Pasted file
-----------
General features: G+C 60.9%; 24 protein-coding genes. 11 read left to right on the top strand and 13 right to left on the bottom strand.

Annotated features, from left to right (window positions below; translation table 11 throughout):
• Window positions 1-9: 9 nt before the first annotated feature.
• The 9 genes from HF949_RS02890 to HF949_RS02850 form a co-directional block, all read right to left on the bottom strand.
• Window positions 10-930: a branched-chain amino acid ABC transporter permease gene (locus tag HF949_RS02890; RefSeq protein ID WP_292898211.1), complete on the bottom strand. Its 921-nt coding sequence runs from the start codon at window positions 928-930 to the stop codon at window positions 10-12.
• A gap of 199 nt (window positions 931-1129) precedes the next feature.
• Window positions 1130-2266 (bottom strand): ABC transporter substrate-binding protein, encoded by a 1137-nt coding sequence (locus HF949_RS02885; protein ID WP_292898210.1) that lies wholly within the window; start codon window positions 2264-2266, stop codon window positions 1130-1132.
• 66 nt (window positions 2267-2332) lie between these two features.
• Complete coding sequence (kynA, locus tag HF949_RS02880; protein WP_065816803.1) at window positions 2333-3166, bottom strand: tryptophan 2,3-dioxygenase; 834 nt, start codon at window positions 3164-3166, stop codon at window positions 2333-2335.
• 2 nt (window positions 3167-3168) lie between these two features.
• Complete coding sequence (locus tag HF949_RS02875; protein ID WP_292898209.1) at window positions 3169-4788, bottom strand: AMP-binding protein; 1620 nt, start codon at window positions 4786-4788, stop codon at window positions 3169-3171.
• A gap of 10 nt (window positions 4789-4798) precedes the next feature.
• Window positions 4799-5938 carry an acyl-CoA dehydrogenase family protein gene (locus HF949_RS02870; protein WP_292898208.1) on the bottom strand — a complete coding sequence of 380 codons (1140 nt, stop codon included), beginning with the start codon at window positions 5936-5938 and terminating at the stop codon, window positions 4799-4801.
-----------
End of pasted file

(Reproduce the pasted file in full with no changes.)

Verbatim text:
General features: G+C 60.9%; 24 protein-coding genes. 11 read left to right on the top strand and 13 right to left on the bottom strand.

Annotated features, from left to right (window positions below; translation table 11 throughout):
• Window positions 1-9: 9 nt before the first annotated feature.
• The 9 genes from HF949_RS02890 to HF949_RS02850 form a co-directional block, all read right to left on the bottom strand.
• Window positions 10-930: a branched-chain amino acid ABC transporter permease gene (locus tag HF949_RS02890; RefSeq protein ID WP_292898211.1), complete on the bottom strand. Its 921-nt coding sequence runs from the start codon at window positions 928-930 to the stop codon at window positions 10-12.
• A gap of 199 nt (window positions 931-1129) precedes the next feature.
• Window positions 1130-2266 (bottom strand): ABC transporter substrate-binding protein, encoded by a 1137-nt coding sequence (locus HF949_RS02885; protein ID WP_292898210.1) that lies wholly within the window; start codon window positions 2264-2266, stop codon window positions 1130-1132.
• 66 nt (window positions 2267-2332) lie between these two features.
• Complete coding sequence (kynA, locus tag HF949_RS02880; protein WP_065816803.1) at window positions 2333-3166, bottom strand: tryptophan 2,3-dioxygenase; 834 nt, start codon at window positions 3164-3166, stop codon at window positions 2333-2335.
• 2 nt (window positions 3167-3168) lie between these two features.
• Complete coding sequence (locus tag HF949_RS02875; protein ID WP_292898209.1) at window positions 3169-4788, bottom strand: AMP-binding protein; 1620 nt, start codon at window positions 4786-4788, stop codon at window positions 3169-3171.
• A gap of 10 nt (window positions 4789-4798) precedes the next feature.
• Window positions 4799-5938 carry an acyl-CoA dehydrogenase family protein gene (locus HF949_RS02870; protein WP_292898208.1) on the bottom strand — a complete coding sequence of 380 codons (1140 nt, stop codon included), beginning with the start codon at window positions 5936-5938 and terminating at the stop codon, window positions 4799-4801.